Here we are at $53 a barrel oil again, facing uncertain inventories and a sense that there's no place to put the stuff.
Here we are, at a level that represents about 100% profit for so many of the Permian producers, and they will be pumping like mad.
And here we are at the level that the U.S. has so often put a lid on oil with its own futures selling.
So, what do you do if you own oil stocks? At Action Alerts PLUS charity portfolio, we have trimmed a bit into this run for one reason: the only way to get past this level is for another producer to go off the grid. Right now, despite strife in Venezuela, tough talk in Russia, Libyan tensions and the Syrian air strike, none of these is going to derail the engine of U.S. oil, which I believe will show that we pumped 100,000 more barrels a day in the month of March than we did in February.
To be an oil bull at $53 is to believe that OPEC is not only going to maintain its cuts, but is going to exceed them. The U.S. is truly the swing producer and, more important, the oil it is bringing on is immensely profitable.
Think of it like this: if you are bringing oil sands petrol to the market, you are literally losing money on every barrel at best, at these prices.
But if you are bringing on Permian oil -- and there is enough pipeline to do so -- you are making what you would have when oil was at $100 and your production costs were at $50.
So, of course there is a tremendous incentive to pump as much as you can.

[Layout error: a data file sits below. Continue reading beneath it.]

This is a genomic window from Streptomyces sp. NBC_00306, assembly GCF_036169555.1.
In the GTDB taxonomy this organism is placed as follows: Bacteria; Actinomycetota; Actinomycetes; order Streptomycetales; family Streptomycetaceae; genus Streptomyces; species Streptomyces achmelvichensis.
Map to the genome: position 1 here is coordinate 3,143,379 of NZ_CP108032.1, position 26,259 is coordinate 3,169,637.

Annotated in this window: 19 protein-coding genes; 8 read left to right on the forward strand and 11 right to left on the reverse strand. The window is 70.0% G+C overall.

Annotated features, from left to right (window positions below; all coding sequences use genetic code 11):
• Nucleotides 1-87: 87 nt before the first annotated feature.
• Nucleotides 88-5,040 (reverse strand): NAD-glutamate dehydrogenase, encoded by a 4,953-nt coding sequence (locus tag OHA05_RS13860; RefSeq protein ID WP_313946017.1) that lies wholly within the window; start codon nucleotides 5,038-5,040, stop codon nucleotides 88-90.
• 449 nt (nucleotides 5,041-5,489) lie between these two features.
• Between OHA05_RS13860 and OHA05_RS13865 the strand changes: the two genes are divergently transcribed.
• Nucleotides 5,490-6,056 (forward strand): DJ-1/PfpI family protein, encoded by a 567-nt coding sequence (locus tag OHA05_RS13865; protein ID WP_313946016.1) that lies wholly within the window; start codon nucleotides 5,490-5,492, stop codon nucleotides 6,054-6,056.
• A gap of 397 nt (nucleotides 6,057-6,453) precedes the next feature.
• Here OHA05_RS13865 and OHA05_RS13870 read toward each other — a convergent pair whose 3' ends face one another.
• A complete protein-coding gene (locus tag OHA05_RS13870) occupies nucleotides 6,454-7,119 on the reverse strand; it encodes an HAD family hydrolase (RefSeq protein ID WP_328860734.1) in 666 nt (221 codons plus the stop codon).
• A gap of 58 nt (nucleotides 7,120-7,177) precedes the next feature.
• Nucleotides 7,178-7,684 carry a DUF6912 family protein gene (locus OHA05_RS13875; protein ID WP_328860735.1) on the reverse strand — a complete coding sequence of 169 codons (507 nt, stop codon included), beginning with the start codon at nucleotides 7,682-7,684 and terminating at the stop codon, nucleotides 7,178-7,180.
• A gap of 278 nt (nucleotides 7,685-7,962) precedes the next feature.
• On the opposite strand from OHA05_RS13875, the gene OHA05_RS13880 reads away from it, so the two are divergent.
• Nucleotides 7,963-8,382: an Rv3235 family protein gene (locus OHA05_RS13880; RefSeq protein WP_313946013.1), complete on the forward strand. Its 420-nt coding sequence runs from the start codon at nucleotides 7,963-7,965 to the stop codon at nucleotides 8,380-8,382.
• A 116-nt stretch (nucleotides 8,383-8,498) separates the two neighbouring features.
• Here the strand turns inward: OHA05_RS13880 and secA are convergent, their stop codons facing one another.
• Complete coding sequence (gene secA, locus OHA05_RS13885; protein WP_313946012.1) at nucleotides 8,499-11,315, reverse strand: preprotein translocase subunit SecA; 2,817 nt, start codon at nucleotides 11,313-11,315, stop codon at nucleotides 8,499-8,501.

The only gating factor is that there isn't enough pipe to take it to market.
It's kind of ironic. When the oil sands were booming, the hope was that Keystone would bring it to the Gulf market. But then Enbridge (ENB) made its successful workaround, and Keystone was no longer needed.
Since then, the boom has shifted to Permian, which already had the infrastructure from the great finds from years and years ago. Now, though, the volumes are so much bigger that we can't even bring it all to market.
However, there is a rush to bring on at least four pipelines that could make it happen. That's where the demand for pipe really was; the pipeline companies just didn't think about cost. They didn't realize that oil could ever be uneconomic, which is the case right now with Canadian oil sands. And they didn't ever think that Permian could be economic.
They got it backward.
Now, the one thing that has changed is that with the addition of President Trump you can bet that no pipeline will be delayed by Washington. That means we could see all of the Permian oil come to market much faster -- within a couple of years -- than people realize.
I point this out because it means that, as more oil is discovered in the Permian, more will come to the market and these prices will bring out more discoveries.
So, the bottom line is that I think this is a very difficult level for oil to power through, given the supply and demand dynamics. You would do well to let some oil stocks go, even as I would add to any pipeline position, given that the economics for pipes just keep getting better and better.
(What will move markets this quarter and how should investors position themselves ahead of time? Jim Cramer sat down with four of TheStreet's top columnists recently to get their views. Click here to listen to his latest Trading Strategies roundtable with them and read their advice for stocks, bonds, forex and gold.)